Just a year ago, the charter-racing Beneteau 40.7 Cheeki Rafiki was enroute the UK with four souls aboard after a long and fun 2014 Caribbean racing season. It was a typical delivery until a personal EIPRB signal – and no further contact – was received. After extensive searches the hull was found, but the crew was never seen again.
Today, the UK Marine Accident Investigation Bureau released their full report on the loss, and as usual, there’s plenty of good information in it for all of us, and in an age where keels are less and less reliable, it behooves us all to pay attention to things that make them fall off. Read the report here, and below is a statement from Chief Inspector.
This has been a challenging investigation. Cheeki Rafiki capsized and inverted, almost certainly as a consequence of its keel becoming detached in adverse weather, in a remote part of the North Atlantic Ocean. Despite two extensive searches, its four crew remain missing and, as the yacht’s hull was not recovered, the causes of this tragic accident will inevitably remain a matter of some speculation.
Nevertheless, a thorough investigation has been conducted, that has identified a number of important safety issues, which if addressed, should reduce the likelihood of a similar accident in the future.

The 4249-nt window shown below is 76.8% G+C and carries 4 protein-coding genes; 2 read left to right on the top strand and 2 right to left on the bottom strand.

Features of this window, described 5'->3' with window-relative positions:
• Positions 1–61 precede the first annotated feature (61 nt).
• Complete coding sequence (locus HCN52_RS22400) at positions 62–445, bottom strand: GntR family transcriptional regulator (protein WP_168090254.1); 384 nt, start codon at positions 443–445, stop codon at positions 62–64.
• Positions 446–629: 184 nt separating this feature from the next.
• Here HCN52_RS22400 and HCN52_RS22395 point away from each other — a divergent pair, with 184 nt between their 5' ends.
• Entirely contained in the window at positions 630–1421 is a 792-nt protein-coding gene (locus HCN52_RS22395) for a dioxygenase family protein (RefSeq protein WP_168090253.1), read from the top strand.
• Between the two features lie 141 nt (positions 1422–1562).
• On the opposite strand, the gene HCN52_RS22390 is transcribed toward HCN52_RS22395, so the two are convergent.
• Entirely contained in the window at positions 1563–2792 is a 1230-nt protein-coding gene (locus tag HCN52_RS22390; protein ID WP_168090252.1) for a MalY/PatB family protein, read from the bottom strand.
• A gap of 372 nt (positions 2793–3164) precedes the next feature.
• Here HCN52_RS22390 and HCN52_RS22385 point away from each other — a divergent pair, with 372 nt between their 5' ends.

The investigation has identified that in GRP yachts that are constructed by bonding an internal matrix of stiffeners into the hull, it is possible for the bonding to fail, thereby weakening the structure. In some yachts, including the Beneteau First 40.7, the design makes it harder to detect when the bonding is starting to fail. The report therefore highlights the need for regular inspections of such yachts’ structures by a competent person, and for the marine industry to agree on the most appropriate means of repair when matrix detachment has occurred.
During the investigation it became clear that opinions were divided as to whether or not Cheeki Rafiki’s return passage across the Atlantic Ocean was a commercial activity. I have therefore made a recommendation to the Maritime and Coastguard Agency to improve the guidance on when small vessels are, or are not required to have commercial certification. This should help resolve what has, for too long, been a grey area.
Finally, I hope that this report will serve as a reminder to all yacht operators, skippers and crews of the particular dangers associated with conducting ocean passages, and the need for comprehensive planning and preparation before undertaking such ventures. On long offshore passages, search and rescue support cannot be relied upon in the same way as it is when operating closer to the coast, and yachts’ crews need a much higher degree of self-sufficiency in the event of an emergency. Thus the selection and stowage of safety and survival equipment needs to be very carefully considered before embarking, together with options for contingency planning and self-help in anticipation of problems that could occur during the passage.